Price From
Price to
Search product descriptions

Golf Putters buying guide

Share this article on Twit Facebook

Introduction to Putters

Some of the most detrimental strokes of a golfer’s game can come after landing on the green. As professionals can usually complete a hole with one, or sometimes two strokes with their golf putter, novice and amateur golfers are commonly found frustrated when they quickly rack up strokes. Although finesse and precision surround the focus of putting, the right equipment can greatly improve your putter play as well; after all, it is fact that golfers that putt well have better scores than those who drive well.

A golf putter is designed for use around the green. As the baby brother of the driver, irons, and fairway woods, a golf putter is not concerned with distance or loft of the golf ball; but rather the roll and backspin it can provide the golfer on the green. Putting can make or break your score, so having the best golf putter for your golf bag is profoundly important.

Originally forged of designs similar to a golf iron, golf equipment engineers and manufacturers learned that lowering the center of gravity of a putter greatly improves its playability. In recent decades, golf putters have undergone multiple design changes with the introduction of peripheral golf putters and mallet golf putters. Moreover, golf putters are designed with 5 to 10 degree angled lofts that improve initial contact with the golf ball to slightly lift it from the green to begin rolling.

There are many putters on the market. The technology that is packed within the market has demonstrated some of golf’s best fetes of physics. Callaway, Ping, Titleist, Mizuno, Taylormade, Cleveland, Odyssey, King Cobra, and many other manufactures are companies that are associated with quality golf equipment. Each of these companies offer many lines of golf putters that encompass traditional blade golf putters, mallet golf putters, and peripheral weighted golf putters. No matter what your needs are for your game, there is a golf putter out there for you; there is also a good price range in which we have your needs covered as well.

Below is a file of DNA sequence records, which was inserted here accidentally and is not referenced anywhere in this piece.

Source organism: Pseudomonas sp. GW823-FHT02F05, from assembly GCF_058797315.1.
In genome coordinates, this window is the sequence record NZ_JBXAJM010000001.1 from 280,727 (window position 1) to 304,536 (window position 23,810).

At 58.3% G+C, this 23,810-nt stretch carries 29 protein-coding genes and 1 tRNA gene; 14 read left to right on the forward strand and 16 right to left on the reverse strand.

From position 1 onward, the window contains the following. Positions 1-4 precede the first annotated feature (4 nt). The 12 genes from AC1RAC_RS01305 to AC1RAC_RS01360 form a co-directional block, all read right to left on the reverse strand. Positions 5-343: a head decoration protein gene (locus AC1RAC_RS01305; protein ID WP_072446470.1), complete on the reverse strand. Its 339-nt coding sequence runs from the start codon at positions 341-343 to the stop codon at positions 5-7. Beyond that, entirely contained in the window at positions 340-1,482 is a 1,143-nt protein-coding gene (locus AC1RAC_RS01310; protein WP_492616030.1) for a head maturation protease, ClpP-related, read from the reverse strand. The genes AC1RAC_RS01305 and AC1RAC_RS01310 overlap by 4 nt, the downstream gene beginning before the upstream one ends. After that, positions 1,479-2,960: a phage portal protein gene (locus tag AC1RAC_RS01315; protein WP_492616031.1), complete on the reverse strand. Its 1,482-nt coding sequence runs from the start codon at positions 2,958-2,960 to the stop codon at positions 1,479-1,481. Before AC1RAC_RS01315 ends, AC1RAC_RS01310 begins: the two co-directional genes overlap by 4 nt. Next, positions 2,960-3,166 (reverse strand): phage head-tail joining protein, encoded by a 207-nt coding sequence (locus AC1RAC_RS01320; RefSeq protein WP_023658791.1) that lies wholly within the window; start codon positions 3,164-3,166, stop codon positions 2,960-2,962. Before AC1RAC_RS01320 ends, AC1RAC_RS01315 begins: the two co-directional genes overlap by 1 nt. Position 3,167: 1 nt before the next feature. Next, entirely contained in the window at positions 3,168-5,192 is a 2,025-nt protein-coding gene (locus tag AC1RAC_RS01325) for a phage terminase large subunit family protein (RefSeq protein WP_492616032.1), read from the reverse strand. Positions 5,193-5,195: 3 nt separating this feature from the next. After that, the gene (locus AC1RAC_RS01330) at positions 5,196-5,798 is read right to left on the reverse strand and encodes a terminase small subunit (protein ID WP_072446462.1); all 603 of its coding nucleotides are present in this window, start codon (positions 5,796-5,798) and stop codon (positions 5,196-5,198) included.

Choosing a golf putter really depends on the greens you frequently encounter. Are they fast, or are they slow? Do you constantly overshoot, or mishit? Are you an experienced golfer, or novice? Do you have a relatively straight stroke, or do you go in to out? Do you have a lot of backspin on your putts that you need to improve? These are some basic questions to ask yourself to begin your search. Manufacturers have developed such an array of options that you have to really narrow down your search as not to become so overwhelmed.

This guide is intended to give you some tips on your next golf putter purchase, as well as describe all of the different designs and features that are available. After we help you narrow down your search to that perfect putter, we also will help you find the cheapest price.

Golf Putter Buying Tips